Then ask yourself the following questions:

  • Does the world help to state what’s being said or done in the sentence or phrase?
  • Does the intent of the sentence or phrase remain the same without it?
  • Does the sentence or phrase read correctly without it?
  • Does the use of the word make the sentence or phrase passive or active?

After answering these questions and any other you think is important, then it’s time to decide. Whether the sentence or phrase will be better if you delete it. Replace it with a different, more lively and active word to strengthen it. Or rewrite the entire sentence and or phrase.

Not sure whether you should delete the word or not? Come visit and read Lara Willard’s, editor and story consultant, blog post:

Overused Words You Should and Shouldn’t Delete

Here’s my word cloud of the first five chapters of Foreseen 3 written during the 85K90 writing challenge.

Foreseen 3 wordcloud

Of course I’m excluding the names Jenna (which doesn’t appear and used 84x), Jason and Sherry. But I’ll have to pay further attention in not using the following words too often from here on:

  • wanted
  • book
  • phone
  • man
  • time
  • knew
  • know
  • said
  • get
  • still
  • yoga

The last one is interesting as my FMC Jenna is a yoga instructor. Instead of using the word I can write in detail and guide readers through the poses Jenna does. As well as their purpose and benefits. Because some yoga poses are to help reduce certain pains in your body, like your back or menstruation. Other poses help relieve stress, strengthen and improve flexibility.

Ever used a word cloud before? Did you enjoy using it? What are your overused words? Any other overused words you spotted that I haven’t already mentioned?

“The difference between the right word and the almost right word is the difference between lightning and a lightning bug.”― Mark Twain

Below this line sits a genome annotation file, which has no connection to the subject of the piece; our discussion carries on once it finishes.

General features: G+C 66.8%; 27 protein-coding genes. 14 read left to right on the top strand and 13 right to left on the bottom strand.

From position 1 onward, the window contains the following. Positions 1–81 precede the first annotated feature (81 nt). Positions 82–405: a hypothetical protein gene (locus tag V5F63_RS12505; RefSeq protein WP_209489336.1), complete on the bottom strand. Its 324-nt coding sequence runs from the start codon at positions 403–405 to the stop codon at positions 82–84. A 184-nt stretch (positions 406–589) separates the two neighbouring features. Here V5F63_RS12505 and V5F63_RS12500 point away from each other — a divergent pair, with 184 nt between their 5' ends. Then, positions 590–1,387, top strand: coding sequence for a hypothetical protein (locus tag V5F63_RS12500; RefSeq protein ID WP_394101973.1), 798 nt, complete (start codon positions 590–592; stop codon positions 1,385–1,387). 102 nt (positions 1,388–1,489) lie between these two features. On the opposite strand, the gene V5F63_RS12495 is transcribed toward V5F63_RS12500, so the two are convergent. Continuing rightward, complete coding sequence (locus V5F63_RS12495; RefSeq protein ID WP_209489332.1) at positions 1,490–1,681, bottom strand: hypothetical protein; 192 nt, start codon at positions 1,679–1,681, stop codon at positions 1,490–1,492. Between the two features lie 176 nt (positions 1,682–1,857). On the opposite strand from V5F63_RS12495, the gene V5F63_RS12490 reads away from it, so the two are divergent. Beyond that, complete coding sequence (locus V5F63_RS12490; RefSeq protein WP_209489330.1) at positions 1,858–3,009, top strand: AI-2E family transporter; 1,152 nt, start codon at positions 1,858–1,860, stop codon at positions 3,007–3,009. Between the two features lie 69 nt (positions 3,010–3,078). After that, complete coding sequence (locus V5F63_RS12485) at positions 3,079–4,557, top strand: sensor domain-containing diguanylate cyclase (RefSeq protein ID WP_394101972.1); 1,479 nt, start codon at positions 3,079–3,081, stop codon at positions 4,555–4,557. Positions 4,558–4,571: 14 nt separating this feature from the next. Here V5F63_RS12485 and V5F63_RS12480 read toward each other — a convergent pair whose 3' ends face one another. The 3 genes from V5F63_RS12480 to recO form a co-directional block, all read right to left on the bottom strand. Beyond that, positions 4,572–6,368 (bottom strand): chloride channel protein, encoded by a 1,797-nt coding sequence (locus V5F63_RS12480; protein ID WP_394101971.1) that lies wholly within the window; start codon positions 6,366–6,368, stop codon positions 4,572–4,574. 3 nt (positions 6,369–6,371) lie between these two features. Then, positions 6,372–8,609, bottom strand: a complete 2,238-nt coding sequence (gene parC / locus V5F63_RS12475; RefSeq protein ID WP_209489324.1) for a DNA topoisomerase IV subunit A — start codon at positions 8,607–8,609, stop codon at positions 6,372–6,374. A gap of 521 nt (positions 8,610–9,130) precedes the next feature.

PS With the File tab, you can save and share you word cloud online via Facebook, Twitter and Google+. Or save it as png, jpeg or pdf on your computer, laptop and tablet.

PSS Some of the shapes won’t be able to include all your words. If so, play around with the Shape tab until you find another shape you like that does. (Hint: use the shape of a cloud)

PSSS? If you want to learn the exact number of times you’ve used a word click on the Word List tab. It’ll show you a listing of your overused words from greatest to least.

In honor of Martin Luther King, Jr.’s birthday (Born: January 15, 1929; Assassinated: April 4, 1968)


  1. I never knew about Word Cloud. It sounds like a lot of fun. I do keep a list of words to check for. Recently, “then” has made it on to my own personal list for my writing. But overused words verified change from one project to the next. This sounds like fun. I’ll have to remember to do it whenever I finish my next story. 🙂

    Liked by 1 person

    • I know. And I thought I knew them all. After using word cloud I also found out that I also overuse ‘knew’ and ‘know’ a lot. As well as other words I wasn’t aware of.


  2. Well holy moly I learned something new before I even had my caffeine today! That is cool and I’ll be trying this out with my current novella that I’m heading into the editing phase with. Thanks for sharing.

    Liked by 1 person